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Updated Dec 11, 2013 - 4:50 pm

Detective’s memo to Gov. Brewer set off latest CPS crisis

PHOENIX — A scathing memo to Gov. Jan Brewer from the Phoenix police
detective overseeing criminal investigations at Arizona’s Child Protective
Services department laid bare the latest crisis at the agency.

The Nov. 12 memo from Gregory McKay about his discovery of thousands of
uninvestigated child abuse and neglect reports concluded that the implication is
“clearly one of failed child safety and protection multiplied by 5,000.”

The memo got the attention McKay intended: Department of Economic Security
Director Clarence Carter revealed the problems the next week, five senior CPS
workers were put on leave, and Brewer created an outside team to ensure that
what has grown to more than 6,550 uninvestigated cases are appropriately

McKay had joined Carter to help brief reporters on his findings, but the memo
he wrote reveals for the first time the depth of his concern and his demand for
urgent action. The memo was first revealed by The Arizona Republic and obtained
by The Associated Press on Wednesday.

“This needs to stop IMMEDIATELY,” McKay wrote in a conclusion titled
“Solution/Immediate Action Required.”

Meanwhile Wednesday, the new team Brewer appointed reported that more than
1,200 of the cases were now assigned to social workers. The group dubbed the
“CARE” team also verified that more than 550 reports from the past four years
had now received responses, and nearly 200 children have been visited by police
or social workers.

The team created 10 days ago is reassessing all the reports that were
previously reviewed by CPS. Police in Flagstaff, Scottsdale, Mesa, Tempe and
Phoenix are sending officers to see some of the children identified in the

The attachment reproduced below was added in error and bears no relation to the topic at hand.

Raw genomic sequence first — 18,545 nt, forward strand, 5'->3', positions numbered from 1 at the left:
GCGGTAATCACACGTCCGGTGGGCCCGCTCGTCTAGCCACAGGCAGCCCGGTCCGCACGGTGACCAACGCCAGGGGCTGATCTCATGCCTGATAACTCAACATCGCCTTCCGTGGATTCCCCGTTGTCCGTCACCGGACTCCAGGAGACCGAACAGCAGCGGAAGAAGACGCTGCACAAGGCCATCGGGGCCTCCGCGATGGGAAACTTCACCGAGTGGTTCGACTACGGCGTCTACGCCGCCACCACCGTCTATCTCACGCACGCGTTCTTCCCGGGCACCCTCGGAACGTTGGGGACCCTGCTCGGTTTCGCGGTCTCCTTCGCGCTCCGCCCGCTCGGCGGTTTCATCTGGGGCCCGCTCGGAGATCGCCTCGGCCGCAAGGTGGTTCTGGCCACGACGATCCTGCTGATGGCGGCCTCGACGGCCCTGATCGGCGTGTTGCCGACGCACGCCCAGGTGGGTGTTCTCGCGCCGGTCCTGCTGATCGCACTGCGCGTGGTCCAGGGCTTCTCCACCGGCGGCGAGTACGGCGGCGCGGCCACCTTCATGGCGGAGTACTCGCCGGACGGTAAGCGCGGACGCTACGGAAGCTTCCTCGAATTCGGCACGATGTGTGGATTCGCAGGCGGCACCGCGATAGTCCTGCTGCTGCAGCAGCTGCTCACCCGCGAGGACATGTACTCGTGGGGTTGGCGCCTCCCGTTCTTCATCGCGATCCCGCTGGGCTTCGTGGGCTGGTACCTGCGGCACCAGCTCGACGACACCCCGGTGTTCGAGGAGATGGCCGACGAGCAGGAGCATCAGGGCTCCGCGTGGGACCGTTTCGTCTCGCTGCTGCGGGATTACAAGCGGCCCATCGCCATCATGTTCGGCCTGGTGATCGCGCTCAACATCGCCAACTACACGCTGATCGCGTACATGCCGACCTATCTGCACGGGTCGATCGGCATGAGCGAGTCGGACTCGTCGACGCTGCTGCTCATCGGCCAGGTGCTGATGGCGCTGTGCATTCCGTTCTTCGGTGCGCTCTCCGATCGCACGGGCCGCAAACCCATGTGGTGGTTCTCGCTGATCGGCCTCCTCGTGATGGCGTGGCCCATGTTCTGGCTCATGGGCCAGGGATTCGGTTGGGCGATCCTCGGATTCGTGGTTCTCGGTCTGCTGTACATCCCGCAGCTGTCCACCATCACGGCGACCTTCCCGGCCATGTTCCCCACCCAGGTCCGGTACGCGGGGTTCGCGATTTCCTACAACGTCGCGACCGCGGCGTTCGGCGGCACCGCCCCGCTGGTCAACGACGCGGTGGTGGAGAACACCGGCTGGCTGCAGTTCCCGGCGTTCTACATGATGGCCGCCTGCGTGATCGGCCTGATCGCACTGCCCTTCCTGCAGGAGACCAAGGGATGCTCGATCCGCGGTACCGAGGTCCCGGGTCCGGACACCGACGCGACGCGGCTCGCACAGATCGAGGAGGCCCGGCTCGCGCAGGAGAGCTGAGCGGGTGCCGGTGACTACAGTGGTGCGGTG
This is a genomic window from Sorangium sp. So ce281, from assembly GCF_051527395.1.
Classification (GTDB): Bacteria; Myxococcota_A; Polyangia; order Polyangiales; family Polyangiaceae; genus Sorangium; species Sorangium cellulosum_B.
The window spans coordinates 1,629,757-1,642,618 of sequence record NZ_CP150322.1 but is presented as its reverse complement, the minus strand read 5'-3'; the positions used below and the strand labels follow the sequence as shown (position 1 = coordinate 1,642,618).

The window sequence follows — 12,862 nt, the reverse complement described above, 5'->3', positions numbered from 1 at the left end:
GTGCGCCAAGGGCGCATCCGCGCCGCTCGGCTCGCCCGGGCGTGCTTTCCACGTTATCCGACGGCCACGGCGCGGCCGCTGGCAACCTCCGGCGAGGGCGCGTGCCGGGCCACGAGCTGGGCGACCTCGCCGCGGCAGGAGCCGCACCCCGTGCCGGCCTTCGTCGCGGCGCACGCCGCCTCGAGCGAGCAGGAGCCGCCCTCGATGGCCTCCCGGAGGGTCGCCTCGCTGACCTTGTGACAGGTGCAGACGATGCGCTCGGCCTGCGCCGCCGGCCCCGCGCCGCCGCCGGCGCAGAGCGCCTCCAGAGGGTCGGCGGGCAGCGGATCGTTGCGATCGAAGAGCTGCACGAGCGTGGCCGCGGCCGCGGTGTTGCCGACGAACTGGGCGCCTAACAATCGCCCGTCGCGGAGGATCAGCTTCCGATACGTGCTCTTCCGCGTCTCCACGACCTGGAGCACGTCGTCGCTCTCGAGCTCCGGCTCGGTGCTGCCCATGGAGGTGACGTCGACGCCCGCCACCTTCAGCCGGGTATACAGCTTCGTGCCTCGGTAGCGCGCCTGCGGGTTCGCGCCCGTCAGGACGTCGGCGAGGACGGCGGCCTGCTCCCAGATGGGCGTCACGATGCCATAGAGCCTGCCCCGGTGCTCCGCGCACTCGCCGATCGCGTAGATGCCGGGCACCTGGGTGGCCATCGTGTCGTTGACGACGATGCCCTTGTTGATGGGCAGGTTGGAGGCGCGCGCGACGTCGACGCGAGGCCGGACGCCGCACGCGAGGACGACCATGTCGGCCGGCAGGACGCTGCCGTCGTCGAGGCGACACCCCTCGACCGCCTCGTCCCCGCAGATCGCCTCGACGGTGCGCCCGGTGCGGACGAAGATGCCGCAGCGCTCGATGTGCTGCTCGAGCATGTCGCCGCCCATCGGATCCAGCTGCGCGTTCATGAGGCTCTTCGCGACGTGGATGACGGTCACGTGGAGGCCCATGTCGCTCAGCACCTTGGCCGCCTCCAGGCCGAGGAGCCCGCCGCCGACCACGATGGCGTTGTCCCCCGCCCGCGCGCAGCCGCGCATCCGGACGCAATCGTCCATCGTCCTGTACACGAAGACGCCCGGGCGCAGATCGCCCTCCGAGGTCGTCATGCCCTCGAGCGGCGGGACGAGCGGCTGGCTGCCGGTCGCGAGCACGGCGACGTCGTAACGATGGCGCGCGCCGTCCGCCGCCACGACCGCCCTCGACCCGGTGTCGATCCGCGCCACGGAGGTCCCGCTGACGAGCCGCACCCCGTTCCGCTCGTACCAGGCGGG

The problem of closing cases after a brief paper review began in 2009, McKay
said last month, as a way to cut out reports that were overburdening
caseworkers. The practice was abandoned the following year, revived in 2011 and
then embraced by a new team assigned to triage incoming cases last year. The
vast majority of the reports closed without investigations have come in the past
20 months.

Brewer’s spokesman, Andrew Wilder, said the memo sparked immediate action once
it reached her office.

“As soon as we had it, the governor’s office acted immediately to see that the
practice … was ceased, that we gathered and analyzed all facts and put a plan
in place to ensure the safety of each child,” Wilder said. “That was done that
day _ it began right then.”

CPS caseworkers completed an initial review of the 6,554 closed cases last
week, finding about 3,600 that require a full investigation.

The new team of outsiders named by Brewer to oversee those investigations is
re-reviewing all the work done by CPS after discovering that some of the workers
involved had previously been on the team that initially closed the reports. The
team, led by Juvenile Corrections Director Charles Flanagan, is also receiving
help from local police agencies that are assisting CPS in checking out reports
where the child may still in danger.


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